This Business Of Autism is an expository documentary film about the economic and societal benefits of employing young adults with autism. Spectrum Designs is a custom screen-printing and embroidery business located in Port Washington, New York. 75% of Spectrum Designs’ employees are on the autism spectrum.

Centered on the acquisition, renovation and launch of their new production facility, which will triple their production and staffing capacity, the film will address the positive impacts of developing profitable businesses while leveraging the unique capabilities of adults with autism. By confronting head-on the reality that an estimated 70% to 90% of these adults are unemployed or underemployed, these businesses can also provide large companies with an avenue for corporate social outreach, mitigate the economic impacts on local communities of housing and caring for adults with autism, and provide hope for families that their children might have sustainable, relevant and stimulating employment opportunities.
— Spectrum Designs May 2018

 

 

ArchCare @ Saint Teresa - Former Convent to be Special Needs Community - #Self-Direction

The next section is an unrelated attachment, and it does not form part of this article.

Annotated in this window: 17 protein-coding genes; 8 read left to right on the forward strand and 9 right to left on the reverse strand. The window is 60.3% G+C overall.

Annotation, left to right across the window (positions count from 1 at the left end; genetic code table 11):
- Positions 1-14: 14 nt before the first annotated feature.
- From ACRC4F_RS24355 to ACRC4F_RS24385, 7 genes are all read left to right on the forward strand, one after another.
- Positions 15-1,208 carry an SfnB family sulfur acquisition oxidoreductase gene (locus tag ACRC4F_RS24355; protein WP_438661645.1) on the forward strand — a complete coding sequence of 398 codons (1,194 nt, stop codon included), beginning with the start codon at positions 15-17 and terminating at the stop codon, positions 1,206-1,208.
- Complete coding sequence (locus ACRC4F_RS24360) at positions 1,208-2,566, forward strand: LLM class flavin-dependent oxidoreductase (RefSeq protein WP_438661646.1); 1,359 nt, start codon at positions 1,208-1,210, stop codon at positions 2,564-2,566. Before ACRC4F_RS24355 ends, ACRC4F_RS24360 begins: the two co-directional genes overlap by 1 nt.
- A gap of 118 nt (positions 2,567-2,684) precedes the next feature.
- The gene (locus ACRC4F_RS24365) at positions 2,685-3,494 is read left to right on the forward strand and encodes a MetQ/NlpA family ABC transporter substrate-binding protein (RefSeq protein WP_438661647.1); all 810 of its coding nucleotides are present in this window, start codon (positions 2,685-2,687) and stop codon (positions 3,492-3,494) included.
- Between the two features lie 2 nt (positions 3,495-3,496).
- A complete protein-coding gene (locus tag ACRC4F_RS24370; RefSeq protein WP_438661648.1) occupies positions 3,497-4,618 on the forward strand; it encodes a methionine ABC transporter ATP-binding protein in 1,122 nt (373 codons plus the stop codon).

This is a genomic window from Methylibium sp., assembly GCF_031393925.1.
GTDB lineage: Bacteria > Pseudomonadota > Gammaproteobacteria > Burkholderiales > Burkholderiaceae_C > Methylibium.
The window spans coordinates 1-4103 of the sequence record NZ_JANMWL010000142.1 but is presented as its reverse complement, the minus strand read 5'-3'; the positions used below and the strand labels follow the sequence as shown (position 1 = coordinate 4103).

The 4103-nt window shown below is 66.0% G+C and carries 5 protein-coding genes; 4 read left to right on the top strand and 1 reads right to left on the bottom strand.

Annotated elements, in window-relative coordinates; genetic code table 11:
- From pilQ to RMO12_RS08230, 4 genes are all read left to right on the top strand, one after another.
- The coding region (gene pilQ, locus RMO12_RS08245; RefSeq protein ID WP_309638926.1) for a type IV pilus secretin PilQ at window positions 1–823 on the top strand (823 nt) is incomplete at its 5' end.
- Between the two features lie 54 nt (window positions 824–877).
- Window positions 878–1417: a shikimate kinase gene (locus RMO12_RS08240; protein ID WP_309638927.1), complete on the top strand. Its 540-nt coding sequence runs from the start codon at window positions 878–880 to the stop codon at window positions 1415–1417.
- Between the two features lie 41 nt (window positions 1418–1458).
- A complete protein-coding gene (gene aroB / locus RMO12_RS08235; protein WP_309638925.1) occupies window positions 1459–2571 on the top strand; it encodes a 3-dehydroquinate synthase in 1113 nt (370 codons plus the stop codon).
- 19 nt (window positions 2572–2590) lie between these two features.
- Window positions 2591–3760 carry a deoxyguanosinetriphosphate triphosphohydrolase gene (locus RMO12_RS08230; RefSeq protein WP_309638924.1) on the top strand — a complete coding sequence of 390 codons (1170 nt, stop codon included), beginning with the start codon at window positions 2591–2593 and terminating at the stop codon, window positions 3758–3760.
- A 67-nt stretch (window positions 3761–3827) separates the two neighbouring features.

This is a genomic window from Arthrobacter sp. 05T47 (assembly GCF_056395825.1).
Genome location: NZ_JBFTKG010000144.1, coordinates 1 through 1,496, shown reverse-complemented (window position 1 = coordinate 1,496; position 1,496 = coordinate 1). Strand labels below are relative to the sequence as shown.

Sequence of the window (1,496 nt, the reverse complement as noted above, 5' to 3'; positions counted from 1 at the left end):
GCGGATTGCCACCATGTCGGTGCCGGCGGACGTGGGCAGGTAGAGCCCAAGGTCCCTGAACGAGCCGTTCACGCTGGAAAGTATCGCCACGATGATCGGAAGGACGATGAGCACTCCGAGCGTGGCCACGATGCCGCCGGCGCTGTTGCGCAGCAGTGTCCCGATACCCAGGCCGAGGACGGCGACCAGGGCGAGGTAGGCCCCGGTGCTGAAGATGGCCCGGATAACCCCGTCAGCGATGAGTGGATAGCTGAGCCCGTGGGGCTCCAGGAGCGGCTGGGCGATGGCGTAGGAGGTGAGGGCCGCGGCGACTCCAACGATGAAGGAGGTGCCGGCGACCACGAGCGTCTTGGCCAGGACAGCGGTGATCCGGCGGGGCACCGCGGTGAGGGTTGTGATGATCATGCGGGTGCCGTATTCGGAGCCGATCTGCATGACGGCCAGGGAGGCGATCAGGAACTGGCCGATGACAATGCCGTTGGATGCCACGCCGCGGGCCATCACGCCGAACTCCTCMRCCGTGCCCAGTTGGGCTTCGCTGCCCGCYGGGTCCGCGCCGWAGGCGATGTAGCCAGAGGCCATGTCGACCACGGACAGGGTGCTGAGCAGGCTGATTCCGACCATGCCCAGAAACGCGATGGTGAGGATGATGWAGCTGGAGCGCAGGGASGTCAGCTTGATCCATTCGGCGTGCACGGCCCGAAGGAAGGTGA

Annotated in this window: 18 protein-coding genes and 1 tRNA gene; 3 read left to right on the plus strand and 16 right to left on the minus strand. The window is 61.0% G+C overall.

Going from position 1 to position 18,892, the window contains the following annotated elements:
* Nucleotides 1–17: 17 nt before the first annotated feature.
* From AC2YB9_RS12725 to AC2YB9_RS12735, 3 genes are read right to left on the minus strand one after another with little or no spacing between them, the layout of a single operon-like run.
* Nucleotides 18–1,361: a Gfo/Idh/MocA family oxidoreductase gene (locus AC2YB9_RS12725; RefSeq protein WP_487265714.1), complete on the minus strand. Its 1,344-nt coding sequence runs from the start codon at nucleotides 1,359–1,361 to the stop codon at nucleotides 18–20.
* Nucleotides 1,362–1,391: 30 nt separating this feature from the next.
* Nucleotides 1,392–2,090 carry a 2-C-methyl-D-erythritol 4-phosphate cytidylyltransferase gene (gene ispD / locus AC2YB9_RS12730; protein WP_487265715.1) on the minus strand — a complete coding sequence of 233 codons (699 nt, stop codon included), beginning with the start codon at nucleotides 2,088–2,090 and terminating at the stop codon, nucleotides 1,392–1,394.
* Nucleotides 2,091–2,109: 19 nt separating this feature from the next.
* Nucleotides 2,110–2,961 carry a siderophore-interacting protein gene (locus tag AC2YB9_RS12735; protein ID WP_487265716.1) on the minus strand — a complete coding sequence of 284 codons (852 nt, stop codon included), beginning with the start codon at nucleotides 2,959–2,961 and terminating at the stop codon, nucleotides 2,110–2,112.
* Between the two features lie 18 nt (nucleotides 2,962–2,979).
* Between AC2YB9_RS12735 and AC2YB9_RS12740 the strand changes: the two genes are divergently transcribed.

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ArchCare @ Saint Teresa - Former Convent to be Special Needs Community - #Self-Direction

Updated May 3, 2018

  • The name is now "ArchCare at Saint Teresa";
  • Asbestos removal has begun on the building;
  • New move in date is summer of 2019;
  • ArchCare at Saint Teresa will have a booth at the JCC of Staten Island Special Needs Resource Fair on May 11, 2018. Thanks to Senator Andrew Lanza for the support to our community,
  • Applications to ArchCare at Saint Teresa will begin this summer of 2018 at the Autism Housing @ ArchCare website. Offline applications will be accepted too. 

  Saint Teresa's Convent, Staten Island, NY - Summer 2017 - The "Before"

Saint Teresa's Convent, Staten Island, NY - Summer 2017 - The "Before"

  Saint Teresa's Gym - separate building from The Convent

Saint Teresa's Gym - separate building from The Convent